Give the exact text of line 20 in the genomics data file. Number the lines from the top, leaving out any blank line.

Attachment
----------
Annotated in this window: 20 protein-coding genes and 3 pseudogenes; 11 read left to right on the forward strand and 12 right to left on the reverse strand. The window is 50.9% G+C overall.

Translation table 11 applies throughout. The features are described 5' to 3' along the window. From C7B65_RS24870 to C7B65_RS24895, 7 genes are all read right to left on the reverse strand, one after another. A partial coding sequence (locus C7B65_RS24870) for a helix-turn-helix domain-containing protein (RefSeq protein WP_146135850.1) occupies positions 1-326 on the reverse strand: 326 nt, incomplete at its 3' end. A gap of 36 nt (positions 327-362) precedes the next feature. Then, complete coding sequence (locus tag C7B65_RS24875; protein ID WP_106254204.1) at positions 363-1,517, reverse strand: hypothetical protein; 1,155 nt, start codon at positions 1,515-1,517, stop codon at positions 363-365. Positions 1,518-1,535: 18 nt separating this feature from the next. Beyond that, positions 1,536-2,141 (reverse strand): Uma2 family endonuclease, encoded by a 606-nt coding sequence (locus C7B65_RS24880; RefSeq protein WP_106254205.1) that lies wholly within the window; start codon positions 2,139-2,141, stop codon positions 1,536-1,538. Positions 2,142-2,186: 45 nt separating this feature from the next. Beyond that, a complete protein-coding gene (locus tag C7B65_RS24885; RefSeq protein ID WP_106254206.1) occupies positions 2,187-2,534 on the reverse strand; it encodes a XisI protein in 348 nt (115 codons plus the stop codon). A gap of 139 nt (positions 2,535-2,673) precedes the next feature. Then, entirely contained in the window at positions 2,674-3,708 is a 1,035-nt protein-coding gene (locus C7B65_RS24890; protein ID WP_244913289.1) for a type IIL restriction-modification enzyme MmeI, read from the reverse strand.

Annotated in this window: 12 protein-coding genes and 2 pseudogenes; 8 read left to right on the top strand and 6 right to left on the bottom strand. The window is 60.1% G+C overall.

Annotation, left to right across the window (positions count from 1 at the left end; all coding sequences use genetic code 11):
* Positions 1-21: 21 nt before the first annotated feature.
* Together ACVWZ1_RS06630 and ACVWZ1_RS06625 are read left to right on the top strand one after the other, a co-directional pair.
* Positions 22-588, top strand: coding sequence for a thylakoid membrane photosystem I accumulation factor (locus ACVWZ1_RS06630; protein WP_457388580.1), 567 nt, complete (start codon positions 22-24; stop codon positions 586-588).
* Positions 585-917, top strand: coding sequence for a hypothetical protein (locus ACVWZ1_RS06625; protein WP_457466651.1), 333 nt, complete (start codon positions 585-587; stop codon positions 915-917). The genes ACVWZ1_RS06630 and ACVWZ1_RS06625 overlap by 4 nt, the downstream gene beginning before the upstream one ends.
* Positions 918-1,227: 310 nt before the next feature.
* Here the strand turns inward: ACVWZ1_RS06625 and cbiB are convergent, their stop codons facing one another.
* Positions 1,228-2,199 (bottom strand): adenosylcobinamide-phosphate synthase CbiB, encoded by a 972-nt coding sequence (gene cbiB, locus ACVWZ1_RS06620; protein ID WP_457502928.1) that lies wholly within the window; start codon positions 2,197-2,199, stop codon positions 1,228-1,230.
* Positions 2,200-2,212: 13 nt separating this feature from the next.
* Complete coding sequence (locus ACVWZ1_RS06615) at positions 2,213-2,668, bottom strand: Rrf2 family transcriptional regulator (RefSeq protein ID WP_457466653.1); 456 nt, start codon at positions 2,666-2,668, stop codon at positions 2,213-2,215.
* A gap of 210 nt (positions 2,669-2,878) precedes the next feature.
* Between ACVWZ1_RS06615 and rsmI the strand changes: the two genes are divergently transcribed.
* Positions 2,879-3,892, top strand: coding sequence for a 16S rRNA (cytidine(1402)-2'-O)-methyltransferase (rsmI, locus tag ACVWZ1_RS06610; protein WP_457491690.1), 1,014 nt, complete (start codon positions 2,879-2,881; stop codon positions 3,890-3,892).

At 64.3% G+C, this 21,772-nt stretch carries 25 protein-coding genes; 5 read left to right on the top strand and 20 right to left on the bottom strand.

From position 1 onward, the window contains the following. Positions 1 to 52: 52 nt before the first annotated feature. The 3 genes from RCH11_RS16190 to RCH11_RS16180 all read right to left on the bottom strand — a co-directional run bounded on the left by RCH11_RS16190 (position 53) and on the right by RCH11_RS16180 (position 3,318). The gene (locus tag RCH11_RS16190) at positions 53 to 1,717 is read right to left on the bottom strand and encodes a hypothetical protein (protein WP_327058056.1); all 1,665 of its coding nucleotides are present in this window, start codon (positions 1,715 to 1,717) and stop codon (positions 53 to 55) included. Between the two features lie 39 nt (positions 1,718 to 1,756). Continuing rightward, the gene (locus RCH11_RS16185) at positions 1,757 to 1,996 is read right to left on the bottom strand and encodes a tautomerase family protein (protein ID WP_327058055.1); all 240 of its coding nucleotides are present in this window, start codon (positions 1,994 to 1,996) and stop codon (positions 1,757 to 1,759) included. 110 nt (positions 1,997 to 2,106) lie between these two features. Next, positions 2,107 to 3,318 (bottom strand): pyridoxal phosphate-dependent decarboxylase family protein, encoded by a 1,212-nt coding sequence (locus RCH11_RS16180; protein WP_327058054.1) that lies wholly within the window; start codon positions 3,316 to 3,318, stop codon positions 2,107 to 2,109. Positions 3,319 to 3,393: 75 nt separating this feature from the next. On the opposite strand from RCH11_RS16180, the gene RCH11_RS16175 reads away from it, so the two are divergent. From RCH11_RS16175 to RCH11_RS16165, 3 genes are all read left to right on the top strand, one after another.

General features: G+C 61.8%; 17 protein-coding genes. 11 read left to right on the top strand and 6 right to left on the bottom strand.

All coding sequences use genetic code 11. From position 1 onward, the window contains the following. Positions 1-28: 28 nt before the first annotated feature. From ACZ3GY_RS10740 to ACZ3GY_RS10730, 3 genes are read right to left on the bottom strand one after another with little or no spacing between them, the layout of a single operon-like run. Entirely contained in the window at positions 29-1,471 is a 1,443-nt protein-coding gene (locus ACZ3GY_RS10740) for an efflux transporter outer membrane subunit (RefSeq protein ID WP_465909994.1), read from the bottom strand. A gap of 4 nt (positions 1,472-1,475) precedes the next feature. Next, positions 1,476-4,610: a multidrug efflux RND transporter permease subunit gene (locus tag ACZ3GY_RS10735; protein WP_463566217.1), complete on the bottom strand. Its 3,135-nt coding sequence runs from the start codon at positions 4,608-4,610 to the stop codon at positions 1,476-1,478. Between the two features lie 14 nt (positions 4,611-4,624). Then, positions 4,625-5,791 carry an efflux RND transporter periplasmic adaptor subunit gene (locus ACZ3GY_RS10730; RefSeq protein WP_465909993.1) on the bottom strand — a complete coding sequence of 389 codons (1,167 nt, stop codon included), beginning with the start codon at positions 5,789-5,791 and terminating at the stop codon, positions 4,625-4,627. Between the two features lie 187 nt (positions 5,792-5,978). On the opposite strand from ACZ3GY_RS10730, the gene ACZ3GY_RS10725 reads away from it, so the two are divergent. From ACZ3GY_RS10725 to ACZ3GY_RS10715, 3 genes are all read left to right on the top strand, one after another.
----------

All coding sequences use genetic code 11. From position 1 onward, the window contains the following. Positions 1-28: 28 nt before the first annotated feature. From ACZ3GY_RS10740 to ACZ3GY_RS10730, 3 genes are read right to left on the bottom strand one after another with little or no spacing between them, the layout of a single operon-like run. Entirely contained in the window at positions 29-1,471 is a 1,443-nt protein-coding gene (locus ACZ3GY_RS10740) for an efflux transporter outer membrane subunit (RefSeq protein ID WP_465909994.1), read from the bottom strand. A gap of 4 nt (positions 1,472-1,475) precedes the next feature. Next, positions 1,476-4,610: a multidrug efflux RND transporter permease subunit gene (locus tag ACZ3GY_RS10735; protein WP_463566217.1), complete on the bottom strand. Its 3,135-nt coding sequence runs from the start codon at positions 4,608-4,610 to the stop codon at positions 1,476-1,478. Between the two features lie 14 nt (positions 4,611-4,624). Then, positions 4,625-5,791 carry an efflux RND transporter periplasmic adaptor subunit gene (locus ACZ3GY_RS10730; RefSeq protein WP_465909993.1) on the bottom strand — a complete coding sequence of 389 codons (1,167 nt, stop codon included), beginning with the start codon at positions 5,789-5,791 and terminating at the stop codon, positions 4,625-4,627. Between the two features lie 187 nt (positions 5,792-5,978). On the opposite strand from ACZ3GY_RS10730, the gene ACZ3GY_RS10725 reads away from it, so the two are divergent. From ACZ3GY_RS10725 to ACZ3GY_RS10715, 3 genes are all read left to right on the top strand, one after another.